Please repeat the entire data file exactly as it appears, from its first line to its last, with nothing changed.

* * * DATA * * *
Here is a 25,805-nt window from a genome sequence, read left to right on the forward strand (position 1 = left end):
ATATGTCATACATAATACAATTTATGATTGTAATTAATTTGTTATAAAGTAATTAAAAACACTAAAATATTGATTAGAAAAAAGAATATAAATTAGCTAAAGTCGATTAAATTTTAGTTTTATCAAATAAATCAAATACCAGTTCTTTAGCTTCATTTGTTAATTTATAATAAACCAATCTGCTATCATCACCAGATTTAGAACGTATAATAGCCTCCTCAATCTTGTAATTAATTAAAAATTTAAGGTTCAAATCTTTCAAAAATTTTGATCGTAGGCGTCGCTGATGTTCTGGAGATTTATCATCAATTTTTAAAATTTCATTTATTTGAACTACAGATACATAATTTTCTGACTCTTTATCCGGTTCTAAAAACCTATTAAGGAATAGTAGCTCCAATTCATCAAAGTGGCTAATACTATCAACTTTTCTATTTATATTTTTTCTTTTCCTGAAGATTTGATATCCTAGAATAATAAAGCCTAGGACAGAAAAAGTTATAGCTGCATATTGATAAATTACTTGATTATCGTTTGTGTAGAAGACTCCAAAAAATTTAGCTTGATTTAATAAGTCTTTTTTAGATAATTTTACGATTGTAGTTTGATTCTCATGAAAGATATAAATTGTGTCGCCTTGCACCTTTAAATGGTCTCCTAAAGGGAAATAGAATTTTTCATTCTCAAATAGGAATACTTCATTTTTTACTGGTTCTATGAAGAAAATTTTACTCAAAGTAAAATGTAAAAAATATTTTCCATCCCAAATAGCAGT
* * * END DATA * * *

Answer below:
Here is a 25,805-nt window from a genome sequence, read left to right on the forward strand (position 1 = left end):
ATATGTCATACATAATACAATTTATGATTGTAATTAATTTGTTATAAAGTAATTAAAAACACTAAAATATTGATTAGAAAAAAGAATATAAATTAGCTAAAGTCGATTAAATTTTAGTTTTATCAAATAAATCAAATACCAGTTCTTTAGCTTCATTTGTTAATTTATAATAAACCAATCTGCTATCATCACCAGATTTAGAACGTATAATAGCCTCCTCAATCTTGTAATTAATTAAAAATTTAAGGTTCAAATCTTTCAAAAATTTTGATCGTAGGCGTCGCTGATGTTCTGGAGATTTATCATCAATTTTTAAAATTTCATTTATTTGAACTACAGATACATAATTTTCTGACTCTTTATCCGGTTCTAAAAACCTATTAAGGAATAGTAGCTCCAATTCATCAAAGTGGCTAATACTATCAACTTTTCTATTTATATTTTTTCTTTTCCTGAAGATTTGATATCCTAGAATAATAAAGCCTAGGACAGAAAAAGTTATAGCTGCATATTGATAAATTACTTGATTATCGTTTGTGTAGAAGACTCCAAAAAATTTAGCTTGATTTAATAAGTCTTTTTTAGATAATTTTACGATTGTAGTTTGATTCTCATGAAAGATATAAATTGTGTCGCCTTGCACCTTTAAATGGTCTCCTAAAGGGAAATAGAATTTTTCATTCTCAAATAGGAATACTTCATTTTTTACTGGTTCTATGAAGAAAATTTTACTCAAAGTAAAATGTAAAAAATATTTTCCATCCCAAATAGCAGT